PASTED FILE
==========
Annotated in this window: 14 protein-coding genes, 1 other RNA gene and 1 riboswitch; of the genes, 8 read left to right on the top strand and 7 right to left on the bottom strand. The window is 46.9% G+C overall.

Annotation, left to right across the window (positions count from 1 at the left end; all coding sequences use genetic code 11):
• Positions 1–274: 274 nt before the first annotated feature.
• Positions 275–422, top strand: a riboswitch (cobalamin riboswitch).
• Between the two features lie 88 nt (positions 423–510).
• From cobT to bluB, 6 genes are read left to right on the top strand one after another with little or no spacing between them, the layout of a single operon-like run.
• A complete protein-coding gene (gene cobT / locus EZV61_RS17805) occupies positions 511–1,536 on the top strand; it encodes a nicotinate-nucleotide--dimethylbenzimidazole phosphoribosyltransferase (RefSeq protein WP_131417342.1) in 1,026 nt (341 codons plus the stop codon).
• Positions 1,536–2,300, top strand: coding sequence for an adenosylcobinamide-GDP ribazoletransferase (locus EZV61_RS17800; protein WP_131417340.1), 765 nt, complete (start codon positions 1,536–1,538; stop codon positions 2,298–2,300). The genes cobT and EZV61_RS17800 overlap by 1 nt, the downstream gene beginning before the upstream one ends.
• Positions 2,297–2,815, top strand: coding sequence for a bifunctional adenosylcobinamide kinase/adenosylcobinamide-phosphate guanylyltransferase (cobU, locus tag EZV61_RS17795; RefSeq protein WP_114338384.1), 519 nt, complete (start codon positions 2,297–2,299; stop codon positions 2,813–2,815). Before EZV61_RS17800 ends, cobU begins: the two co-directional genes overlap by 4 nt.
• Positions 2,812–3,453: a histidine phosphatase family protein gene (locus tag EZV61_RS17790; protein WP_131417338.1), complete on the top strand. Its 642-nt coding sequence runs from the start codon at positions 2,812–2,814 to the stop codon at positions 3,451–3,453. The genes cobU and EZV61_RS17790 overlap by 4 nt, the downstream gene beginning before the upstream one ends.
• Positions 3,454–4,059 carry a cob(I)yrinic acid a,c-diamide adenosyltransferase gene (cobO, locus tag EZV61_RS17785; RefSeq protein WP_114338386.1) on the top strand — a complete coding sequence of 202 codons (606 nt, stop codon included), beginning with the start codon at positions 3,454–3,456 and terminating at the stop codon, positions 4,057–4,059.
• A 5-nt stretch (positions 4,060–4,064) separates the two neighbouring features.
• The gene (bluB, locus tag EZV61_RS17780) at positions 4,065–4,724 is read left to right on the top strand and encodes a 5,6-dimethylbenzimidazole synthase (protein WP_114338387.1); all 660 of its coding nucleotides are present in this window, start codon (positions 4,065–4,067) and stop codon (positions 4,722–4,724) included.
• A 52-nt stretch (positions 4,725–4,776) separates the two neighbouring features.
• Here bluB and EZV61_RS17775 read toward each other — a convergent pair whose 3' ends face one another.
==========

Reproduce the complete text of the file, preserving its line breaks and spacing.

Annotated in this window: 14 protein-coding genes, 1 other RNA gene and 1 riboswitch; of the genes, 8 read left to right on the top strand and 7 right to left on the bottom strand. The window is 46.9% G+C overall.

Annotation, left to right across the window (positions count from 1 at the left end; all coding sequences use genetic code 11):
• Positions 1–274: 274 nt before the first annotated feature.
• Positions 275–422, top strand: a riboswitch (cobalamin riboswitch).
• Between the two features lie 88 nt (positions 423–510).
• From cobT to bluB, 6 genes are read left to right on the top strand one after another with little or no spacing between them, the layout of a single operon-like run.
• A complete protein-coding gene (gene cobT / locus EZV61_RS17805) occupies positions 511–1,536 on the top strand; it encodes a nicotinate-nucleotide--dimethylbenzimidazole phosphoribosyltransferase (RefSeq protein WP_131417342.1) in 1,026 nt (341 codons plus the stop codon).
• Positions 1,536–2,300, top strand: coding sequence for an adenosylcobinamide-GDP ribazoletransferase (locus EZV61_RS17800; protein WP_131417340.1), 765 nt, complete (start codon positions 1,536–1,538; stop codon positions 2,298–2,300). The genes cobT and EZV61_RS17800 overlap by 1 nt, the downstream gene beginning before the upstream one ends.
• Positions 2,297–2,815, top strand: coding sequence for a bifunctional adenosylcobinamide kinase/adenosylcobinamide-phosphate guanylyltransferase (cobU, locus tag EZV61_RS17795; RefSeq protein WP_114338384.1), 519 nt, complete (start codon positions 2,297–2,299; stop codon positions 2,813–2,815). Before EZV61_RS17800 ends, cobU begins: the two co-directional genes overlap by 4 nt.
• Positions 2,812–3,453: a histidine phosphatase family protein gene (locus tag EZV61_RS17790; protein WP_131417338.1), complete on the top strand. Its 642-nt coding sequence runs from the start codon at positions 2,812–2,814 to the stop codon at positions 3,451–3,453. The genes cobU and EZV61_RS17790 overlap by 4 nt, the downstream gene beginning before the upstream one ends.
• Positions 3,454–4,059 carry a cob(I)yrinic acid a,c-diamide adenosyltransferase gene (cobO, locus tag EZV61_RS17785; RefSeq protein WP_114338386.1) on the top strand — a complete coding sequence of 202 codons (606 nt, stop codon included), beginning with the start codon at positions 3,454–3,456 and terminating at the stop codon, positions 4,057–4,059.
• A 5-nt stretch (positions 4,060–4,064) separates the two neighbouring features.
• The gene (bluB, locus tag EZV61_RS17780) at positions 4,065–4,724 is read left to right on the top strand and encodes a 5,6-dimethylbenzimidazole synthase (protein WP_114338387.1); all 660 of its coding nucleotides are present in this window, start codon (positions 4,065–4,067) and stop codon (positions 4,722–4,724) included.
• A 52-nt stretch (positions 4,725–4,776) separates the two neighbouring features.
• Here bluB and EZV61_RS17775 read toward each other — a convergent pair whose 3' ends face one another.